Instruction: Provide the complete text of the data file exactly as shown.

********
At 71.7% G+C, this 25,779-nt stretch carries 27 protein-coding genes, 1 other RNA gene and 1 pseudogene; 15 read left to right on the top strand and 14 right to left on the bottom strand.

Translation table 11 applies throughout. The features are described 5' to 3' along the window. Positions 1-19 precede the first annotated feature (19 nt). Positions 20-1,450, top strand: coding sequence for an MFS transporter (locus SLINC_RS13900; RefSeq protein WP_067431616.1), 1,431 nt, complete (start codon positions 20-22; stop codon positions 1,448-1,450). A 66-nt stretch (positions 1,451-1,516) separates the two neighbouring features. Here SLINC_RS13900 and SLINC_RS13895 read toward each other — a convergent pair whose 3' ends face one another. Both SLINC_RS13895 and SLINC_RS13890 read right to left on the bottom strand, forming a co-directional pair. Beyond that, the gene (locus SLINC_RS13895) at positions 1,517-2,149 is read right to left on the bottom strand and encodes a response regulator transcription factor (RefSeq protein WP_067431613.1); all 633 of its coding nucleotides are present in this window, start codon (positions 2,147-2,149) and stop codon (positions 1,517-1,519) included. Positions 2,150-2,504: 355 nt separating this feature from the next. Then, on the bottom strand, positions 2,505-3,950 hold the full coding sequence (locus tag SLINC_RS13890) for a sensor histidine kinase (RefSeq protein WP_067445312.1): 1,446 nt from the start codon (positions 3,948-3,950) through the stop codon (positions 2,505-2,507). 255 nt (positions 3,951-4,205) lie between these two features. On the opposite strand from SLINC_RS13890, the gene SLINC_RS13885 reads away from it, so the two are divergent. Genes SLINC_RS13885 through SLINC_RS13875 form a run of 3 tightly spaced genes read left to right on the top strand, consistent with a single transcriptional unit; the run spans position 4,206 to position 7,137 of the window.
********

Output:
At 71.7% G+C, this 25,779-nt stretch carries 27 protein-coding genes, 1 other RNA gene and 1 pseudogene; 15 read left to right on the top strand and 14 right to left on the bottom strand.

Translation table 11 applies throughout. The features are described 5' to 3' along the window. Positions 1-19 precede the first annotated feature (19 nt). Positions 20-1,450, top strand: coding sequence for an MFS transporter (locus SLINC_RS13900; RefSeq protein WP_067431616.1), 1,431 nt, complete (start codon positions 20-22; stop codon positions 1,448-1,450). A 66-nt stretch (positions 1,451-1,516) separates the two neighbouring features. Here SLINC_RS13900 and SLINC_RS13895 read toward each other — a convergent pair whose 3' ends face one another. Both SLINC_RS13895 and SLINC_RS13890 read right to left on the bottom strand, forming a co-directional pair. Beyond that, the gene (locus SLINC_RS13895) at positions 1,517-2,149 is read right to left on the bottom strand and encodes a response regulator transcription factor (RefSeq protein WP_067431613.1); all 633 of its coding nucleotides are present in this window, start codon (positions 2,147-2,149) and stop codon (positions 1,517-1,519) included. Positions 2,150-2,504: 355 nt separating this feature from the next. Then, on the bottom strand, positions 2,505-3,950 hold the full coding sequence (locus tag SLINC_RS13890) for a sensor histidine kinase (RefSeq protein WP_067445312.1): 1,446 nt from the start codon (positions 3,948-3,950) through the stop codon (positions 2,505-2,507). 255 nt (positions 3,951-4,205) lie between these two features. On the opposite strand from SLINC_RS13890, the gene SLINC_RS13885 reads away from it, so the two are divergent. Genes SLINC_RS13885 through SLINC_RS13875 form a run of 3 tightly spaced genes read left to right on the top strand, consistent with a single transcriptional unit; the run spans position 4,206 to position 7,137 of the window.